6. Include those metrics!
Anyone can write about or fluff up the role they did while at a company. So, if you want to show hiring managers all that value you can bring to their company, you need to include metrics. Including your quantifiable achievements helps to hire managers to get a better idea of the kind of results they can expect from you.
Every industry is different, so if you need help deciding which metrics to include and how they should be included, check out this site that goes into further detail.
- Don’t need any bullshit
Unless you’ve been absurdly lucky throughout your career, you’ve likely had some less-than-ideal experiences at previous companies, or perhaps even your current one. Do not include negative information or descriptions about anyone or anything, neither in your resume nor in your cover letter.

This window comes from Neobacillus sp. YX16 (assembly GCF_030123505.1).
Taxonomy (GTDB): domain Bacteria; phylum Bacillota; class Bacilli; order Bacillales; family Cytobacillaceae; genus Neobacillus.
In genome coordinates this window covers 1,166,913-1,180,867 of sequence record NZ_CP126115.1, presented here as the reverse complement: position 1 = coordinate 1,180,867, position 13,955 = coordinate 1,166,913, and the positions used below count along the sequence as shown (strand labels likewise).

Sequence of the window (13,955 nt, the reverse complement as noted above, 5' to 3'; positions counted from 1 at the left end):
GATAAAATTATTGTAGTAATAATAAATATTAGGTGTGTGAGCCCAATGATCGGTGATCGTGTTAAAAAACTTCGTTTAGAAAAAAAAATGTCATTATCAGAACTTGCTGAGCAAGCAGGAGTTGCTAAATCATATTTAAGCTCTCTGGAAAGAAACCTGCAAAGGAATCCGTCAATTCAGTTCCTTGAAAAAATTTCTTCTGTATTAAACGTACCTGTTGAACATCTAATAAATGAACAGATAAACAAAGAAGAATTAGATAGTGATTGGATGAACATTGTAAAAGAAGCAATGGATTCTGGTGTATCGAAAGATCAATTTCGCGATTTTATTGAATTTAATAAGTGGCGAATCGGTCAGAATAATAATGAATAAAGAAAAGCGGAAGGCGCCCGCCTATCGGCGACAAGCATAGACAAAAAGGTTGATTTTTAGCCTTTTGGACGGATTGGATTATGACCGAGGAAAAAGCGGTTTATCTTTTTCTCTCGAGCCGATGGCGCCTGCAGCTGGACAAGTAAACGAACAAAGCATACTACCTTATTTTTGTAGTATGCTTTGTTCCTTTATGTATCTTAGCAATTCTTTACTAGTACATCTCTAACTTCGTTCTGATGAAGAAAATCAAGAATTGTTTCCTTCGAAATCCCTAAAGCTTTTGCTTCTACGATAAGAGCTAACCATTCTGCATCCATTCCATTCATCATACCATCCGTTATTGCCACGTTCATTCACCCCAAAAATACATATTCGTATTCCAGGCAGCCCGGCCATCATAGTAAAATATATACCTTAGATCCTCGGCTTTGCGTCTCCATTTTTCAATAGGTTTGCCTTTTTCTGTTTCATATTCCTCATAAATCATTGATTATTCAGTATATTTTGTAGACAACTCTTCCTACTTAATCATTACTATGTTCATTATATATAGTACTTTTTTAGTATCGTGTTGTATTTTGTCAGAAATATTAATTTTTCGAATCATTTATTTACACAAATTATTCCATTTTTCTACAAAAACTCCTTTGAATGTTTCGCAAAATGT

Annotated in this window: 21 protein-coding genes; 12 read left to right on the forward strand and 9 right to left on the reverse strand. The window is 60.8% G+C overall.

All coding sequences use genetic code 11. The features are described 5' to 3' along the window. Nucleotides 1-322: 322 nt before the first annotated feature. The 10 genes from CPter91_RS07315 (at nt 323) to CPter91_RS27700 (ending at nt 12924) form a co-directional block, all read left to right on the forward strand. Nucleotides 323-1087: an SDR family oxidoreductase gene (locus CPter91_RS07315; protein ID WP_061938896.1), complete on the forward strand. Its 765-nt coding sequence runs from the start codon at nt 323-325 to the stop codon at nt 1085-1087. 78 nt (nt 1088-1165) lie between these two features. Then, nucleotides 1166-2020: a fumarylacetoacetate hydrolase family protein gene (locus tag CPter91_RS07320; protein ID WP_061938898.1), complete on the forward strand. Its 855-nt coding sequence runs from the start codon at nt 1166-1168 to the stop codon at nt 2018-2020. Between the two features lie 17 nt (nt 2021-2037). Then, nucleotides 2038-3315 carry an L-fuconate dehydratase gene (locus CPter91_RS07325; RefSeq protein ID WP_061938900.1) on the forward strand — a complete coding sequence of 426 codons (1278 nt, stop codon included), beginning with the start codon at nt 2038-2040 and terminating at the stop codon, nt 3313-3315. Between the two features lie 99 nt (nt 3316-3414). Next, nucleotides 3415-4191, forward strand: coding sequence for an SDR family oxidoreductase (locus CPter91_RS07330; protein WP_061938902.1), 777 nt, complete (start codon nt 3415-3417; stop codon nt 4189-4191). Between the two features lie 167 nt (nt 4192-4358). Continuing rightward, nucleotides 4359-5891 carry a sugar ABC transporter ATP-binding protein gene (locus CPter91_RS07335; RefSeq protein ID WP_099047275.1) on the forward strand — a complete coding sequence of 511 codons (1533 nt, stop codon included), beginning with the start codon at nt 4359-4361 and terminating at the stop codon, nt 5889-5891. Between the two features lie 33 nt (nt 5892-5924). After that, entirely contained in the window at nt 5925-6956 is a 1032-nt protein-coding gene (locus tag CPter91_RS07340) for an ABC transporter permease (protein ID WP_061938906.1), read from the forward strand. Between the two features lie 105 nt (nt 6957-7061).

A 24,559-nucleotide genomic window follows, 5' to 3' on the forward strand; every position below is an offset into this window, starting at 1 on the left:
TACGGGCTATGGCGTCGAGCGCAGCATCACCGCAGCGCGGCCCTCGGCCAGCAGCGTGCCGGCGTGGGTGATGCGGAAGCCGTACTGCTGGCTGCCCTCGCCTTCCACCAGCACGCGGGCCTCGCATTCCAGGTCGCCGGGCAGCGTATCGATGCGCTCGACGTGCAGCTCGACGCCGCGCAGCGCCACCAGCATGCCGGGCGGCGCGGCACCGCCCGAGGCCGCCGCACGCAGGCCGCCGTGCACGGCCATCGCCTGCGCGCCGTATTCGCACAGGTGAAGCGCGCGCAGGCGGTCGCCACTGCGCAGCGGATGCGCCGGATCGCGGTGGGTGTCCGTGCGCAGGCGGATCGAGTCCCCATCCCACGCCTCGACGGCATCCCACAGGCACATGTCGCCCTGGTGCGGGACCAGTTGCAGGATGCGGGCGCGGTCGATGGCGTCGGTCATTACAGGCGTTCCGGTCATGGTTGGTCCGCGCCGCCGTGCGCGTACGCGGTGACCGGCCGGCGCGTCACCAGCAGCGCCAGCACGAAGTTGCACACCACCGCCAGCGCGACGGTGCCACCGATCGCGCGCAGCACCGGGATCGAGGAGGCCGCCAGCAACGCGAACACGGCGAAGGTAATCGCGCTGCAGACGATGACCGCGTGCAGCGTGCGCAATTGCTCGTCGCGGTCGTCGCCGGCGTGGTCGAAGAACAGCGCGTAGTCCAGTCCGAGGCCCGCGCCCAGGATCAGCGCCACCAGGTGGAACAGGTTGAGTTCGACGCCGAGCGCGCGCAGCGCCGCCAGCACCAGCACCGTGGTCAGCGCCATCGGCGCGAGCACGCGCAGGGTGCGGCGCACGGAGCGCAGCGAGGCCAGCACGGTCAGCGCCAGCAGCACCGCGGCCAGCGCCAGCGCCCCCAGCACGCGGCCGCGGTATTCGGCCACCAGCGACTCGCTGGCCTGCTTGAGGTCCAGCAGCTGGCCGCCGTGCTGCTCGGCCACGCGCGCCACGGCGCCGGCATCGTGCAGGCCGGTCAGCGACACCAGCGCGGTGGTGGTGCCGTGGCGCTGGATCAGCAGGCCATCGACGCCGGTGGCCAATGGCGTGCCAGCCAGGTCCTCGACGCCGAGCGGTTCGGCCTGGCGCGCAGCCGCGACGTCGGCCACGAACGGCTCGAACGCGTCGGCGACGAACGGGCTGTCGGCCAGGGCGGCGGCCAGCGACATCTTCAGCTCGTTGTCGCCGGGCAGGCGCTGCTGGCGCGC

And, it should go without saying, but you really shouldn’t be talking to past or current employers or teammates in your interview. You’re above it, and it’s never a good look.
- Create a Cover Letter That Tells Your Story
While your resume should convey your professional story in the most concise and effective way possible, your cover letter can really show the hiring manager your professional experiences, achievements and how you have evolved over the years.
The top three things that should be included in a cover letter are how your work experience meets the requirements of the job, how your skills meet the requirements of the job and the reasons why you want to work in the organization.
Your cover letter needs to show the reader that you are the perfect person for the job. You don’t need to include any hobbies; Just stick to showing your skill and how it is relevant to the job.
Keep in mind that hiring managers often see the same phrases and claims over and over again. You might consider using a template and refer to Glassdoor’s blog on writing a solid cover letter to make sure your cover letter isn’t like everyone else’s.